Five Questions for the Presidential Candidates that Re-link Economics with Foreign Policy

One of the best pieces written by someone associated with either presidential campaign that I’ve seen is Robert Zoellick’s “The Currency of Power,” which appears in Foreign Policy’s November issue. In it, he bemoans the disconnection of economics from foreign policy in American thought.” He begins by quoting Australia’s foreign minister, Bob Carr, who said […]

Why Energy Demand Grows with the Economy

Fellow Economonitor writer Ed Dolan posted some very good questions on a piece I wrote on the relationship between energy and agriculture that I want to address. His first question pertained to a broad statement I made about how we must assume energy demand will grow so long as the economy expands. He wondered if […]

A Psychological Profile of Ben Bernanke

From Stephen Harper to Ben Bernanke I took a fascinating graduate course at The Maxwell School of Syracuse University from Dr. Margaret “Peg” Hermann, a leading political psychologist. She taught us the theory and methodology of psychologically profiling political leaders, and over the course of the semester we each completed a profile of a leader […]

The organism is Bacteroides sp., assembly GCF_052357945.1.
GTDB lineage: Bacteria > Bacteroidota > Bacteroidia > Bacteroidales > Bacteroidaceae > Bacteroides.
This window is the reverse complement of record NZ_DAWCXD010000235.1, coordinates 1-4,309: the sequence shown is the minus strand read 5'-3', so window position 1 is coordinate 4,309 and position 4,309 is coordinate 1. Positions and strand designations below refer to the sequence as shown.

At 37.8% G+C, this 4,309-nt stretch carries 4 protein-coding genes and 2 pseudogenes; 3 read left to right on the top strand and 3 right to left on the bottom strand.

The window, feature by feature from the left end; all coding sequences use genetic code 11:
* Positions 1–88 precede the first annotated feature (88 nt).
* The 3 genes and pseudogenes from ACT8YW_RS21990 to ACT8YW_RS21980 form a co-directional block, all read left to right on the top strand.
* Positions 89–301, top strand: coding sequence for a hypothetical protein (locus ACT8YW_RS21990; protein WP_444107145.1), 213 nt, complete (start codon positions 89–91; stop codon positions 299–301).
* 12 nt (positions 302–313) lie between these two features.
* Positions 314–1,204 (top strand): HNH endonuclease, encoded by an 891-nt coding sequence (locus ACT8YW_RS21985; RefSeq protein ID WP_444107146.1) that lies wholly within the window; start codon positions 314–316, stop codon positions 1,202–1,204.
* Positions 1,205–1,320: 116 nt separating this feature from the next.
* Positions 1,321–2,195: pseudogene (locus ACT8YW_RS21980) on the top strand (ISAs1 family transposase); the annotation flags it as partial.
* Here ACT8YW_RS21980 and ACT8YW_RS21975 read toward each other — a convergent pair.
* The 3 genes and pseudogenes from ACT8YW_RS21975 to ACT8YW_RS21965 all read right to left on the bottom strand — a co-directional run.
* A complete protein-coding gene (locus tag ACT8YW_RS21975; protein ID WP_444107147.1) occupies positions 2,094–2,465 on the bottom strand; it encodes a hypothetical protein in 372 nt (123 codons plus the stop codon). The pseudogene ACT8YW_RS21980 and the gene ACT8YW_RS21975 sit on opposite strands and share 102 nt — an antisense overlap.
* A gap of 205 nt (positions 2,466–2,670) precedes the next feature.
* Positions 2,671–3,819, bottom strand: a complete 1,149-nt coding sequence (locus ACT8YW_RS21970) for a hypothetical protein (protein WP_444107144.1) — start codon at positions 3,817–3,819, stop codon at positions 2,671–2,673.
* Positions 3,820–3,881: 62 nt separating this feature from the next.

Wray Has the Economics, but the Nations Have Their State

L. Randall Wray wrote a wonderful piece on the euro crisis back in July that shares some similarities to my piece on the euro crisis written at the end of August. Wray discusses many of the difficulties faced by the European Monetary Union that I do (he covers more). He also inches towards  the nationalist causes of the crisis that my piece is based […]

Energy Subsidies in Perspective

In my last piece I mentioned the centrality of alternative energy in the two campaign’s energy platforms (a positive development in Obama’s plan, a point of criticism in Romney’s), but I used the column to focus on oil. In this much shorter piece I want to bring some attention to alternative energy based on an […]